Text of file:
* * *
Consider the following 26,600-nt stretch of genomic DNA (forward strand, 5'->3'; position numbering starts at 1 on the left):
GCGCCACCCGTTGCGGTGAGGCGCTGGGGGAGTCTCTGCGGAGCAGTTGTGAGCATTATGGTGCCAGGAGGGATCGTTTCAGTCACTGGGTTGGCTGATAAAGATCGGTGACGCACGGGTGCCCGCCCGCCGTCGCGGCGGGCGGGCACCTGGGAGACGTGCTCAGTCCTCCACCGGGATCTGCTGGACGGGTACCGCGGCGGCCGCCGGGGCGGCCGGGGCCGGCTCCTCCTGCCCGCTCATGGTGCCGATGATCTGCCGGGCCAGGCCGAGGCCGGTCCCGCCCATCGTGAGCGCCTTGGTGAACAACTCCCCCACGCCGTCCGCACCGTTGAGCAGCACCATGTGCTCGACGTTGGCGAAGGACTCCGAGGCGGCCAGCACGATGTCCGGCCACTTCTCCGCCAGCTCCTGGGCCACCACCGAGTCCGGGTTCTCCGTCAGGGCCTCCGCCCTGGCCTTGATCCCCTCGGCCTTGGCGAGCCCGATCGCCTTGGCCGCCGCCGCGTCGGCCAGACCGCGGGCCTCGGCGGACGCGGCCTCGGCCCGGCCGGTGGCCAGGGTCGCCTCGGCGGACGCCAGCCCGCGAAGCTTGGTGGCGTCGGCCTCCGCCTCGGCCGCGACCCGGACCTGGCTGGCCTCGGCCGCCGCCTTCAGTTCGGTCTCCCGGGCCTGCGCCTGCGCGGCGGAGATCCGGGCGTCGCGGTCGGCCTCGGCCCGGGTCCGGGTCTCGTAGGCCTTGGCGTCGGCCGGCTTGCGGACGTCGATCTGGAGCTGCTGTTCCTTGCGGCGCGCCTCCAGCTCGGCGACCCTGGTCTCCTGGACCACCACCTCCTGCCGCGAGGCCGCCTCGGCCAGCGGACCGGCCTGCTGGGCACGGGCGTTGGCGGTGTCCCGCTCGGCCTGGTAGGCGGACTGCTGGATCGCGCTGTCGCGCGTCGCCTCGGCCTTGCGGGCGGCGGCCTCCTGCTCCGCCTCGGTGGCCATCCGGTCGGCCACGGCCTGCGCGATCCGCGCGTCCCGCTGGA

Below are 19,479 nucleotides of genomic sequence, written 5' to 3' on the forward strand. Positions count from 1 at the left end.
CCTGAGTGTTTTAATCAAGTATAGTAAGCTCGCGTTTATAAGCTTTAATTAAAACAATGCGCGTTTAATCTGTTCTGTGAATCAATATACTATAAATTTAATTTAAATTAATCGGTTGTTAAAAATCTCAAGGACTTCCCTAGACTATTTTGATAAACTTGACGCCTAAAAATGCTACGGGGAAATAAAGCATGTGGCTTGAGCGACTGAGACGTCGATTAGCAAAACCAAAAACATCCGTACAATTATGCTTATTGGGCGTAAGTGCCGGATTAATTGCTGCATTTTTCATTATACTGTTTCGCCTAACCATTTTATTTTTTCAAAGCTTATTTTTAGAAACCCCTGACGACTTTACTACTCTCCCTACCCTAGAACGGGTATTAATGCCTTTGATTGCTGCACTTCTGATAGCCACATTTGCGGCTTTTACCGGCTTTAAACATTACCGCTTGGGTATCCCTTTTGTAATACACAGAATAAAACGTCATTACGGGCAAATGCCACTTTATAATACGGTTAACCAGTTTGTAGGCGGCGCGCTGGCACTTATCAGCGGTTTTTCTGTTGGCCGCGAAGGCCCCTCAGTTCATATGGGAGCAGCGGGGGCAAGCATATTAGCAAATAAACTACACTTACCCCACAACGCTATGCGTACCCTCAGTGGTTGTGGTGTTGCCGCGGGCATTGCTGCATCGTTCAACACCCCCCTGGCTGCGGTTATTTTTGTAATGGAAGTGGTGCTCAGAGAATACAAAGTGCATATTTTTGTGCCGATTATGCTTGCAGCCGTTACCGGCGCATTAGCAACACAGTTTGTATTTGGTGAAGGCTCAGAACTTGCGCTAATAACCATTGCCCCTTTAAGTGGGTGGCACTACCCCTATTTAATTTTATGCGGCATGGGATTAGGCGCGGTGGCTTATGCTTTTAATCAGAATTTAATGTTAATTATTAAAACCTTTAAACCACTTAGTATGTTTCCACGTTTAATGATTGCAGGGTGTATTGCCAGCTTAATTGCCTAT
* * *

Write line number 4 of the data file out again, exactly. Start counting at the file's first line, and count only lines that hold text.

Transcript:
CCTGAGTGTTTTAATCAAGTATAGTAAGCTCGCGTTTATAAGCTTTAATTAAAACAATGCGCGTTTAATCTGTTCTGTGAATCAATATACTATAAATTTAATTTAAATTAATCGGTTGTTAAAAATCTCAAGGACTTCCCTAGACTATTTTGATAAACTTGACGCCTAAAAATGCTACGGGGAAATAAAGCATGTGGCTTGAGCGACTGAGACGTCGATTAGCAAAACCAAAAACATCCGTACAATTATGCTTATTGGGCGTAAGTGCCGGATTAATTGCTGCATTTTTCATTATACTGTTTCGCCTAACCATTTTATTTTTTCAAAGCTTATTTTTAGAAACCCCTGACGACTTTACTACTCTCCCTACCCTAGAACGGGTATTAATGCCTTTGATTGCTGCACTTCTGATAGCCACATTTGCGGCTTTTACCGGCTTTAAACATTACCGCTTGGGTATCCCTTTTGTAATACACAGAATAAAACGTCATTACGGGCAAATGCCACTTTATAATACGGTTAACCAGTTTGTAGGCGGCGCGCTGGCACTTATCAGCGGTTTTTCTGTTGGCCGCGAAGGCCCCTCAGTTCATATGGGAGCAGCGGGGGCAAGCATATTAGCAAATAAACTACACTTACCCCACAACGCTATGCGTACCCTCAGTGGTTGTGGTGTTGCCGCGGGCATTGCTGCATCGTTCAACACCCCCCTGGCTGCGGTTATTTTTGTAATGGAAGTGGTGCTCAGAGAATACAAAGTGCATATTTTTGTGCCGATTATGCTTGCAGCCGTTACCGGCGCATTAGCAACACAGTTTGTATTTGGTGAAGGCTCAGAACTTGCGCTAATAACCATTGCCCCTTTAAGTGGGTGGCACTACCCCTATTTAATTTTATGCGGCATGGGATTAGGCGCGGTGGCTTATGCTTTTAATCAGAATTTAATGTTAATTATTAAAACCTTTAAACCACTTAGTATGTTTCCACGTTTAATGATTGCAGGGTGTATTGCCAGCTTAATTGCCTAT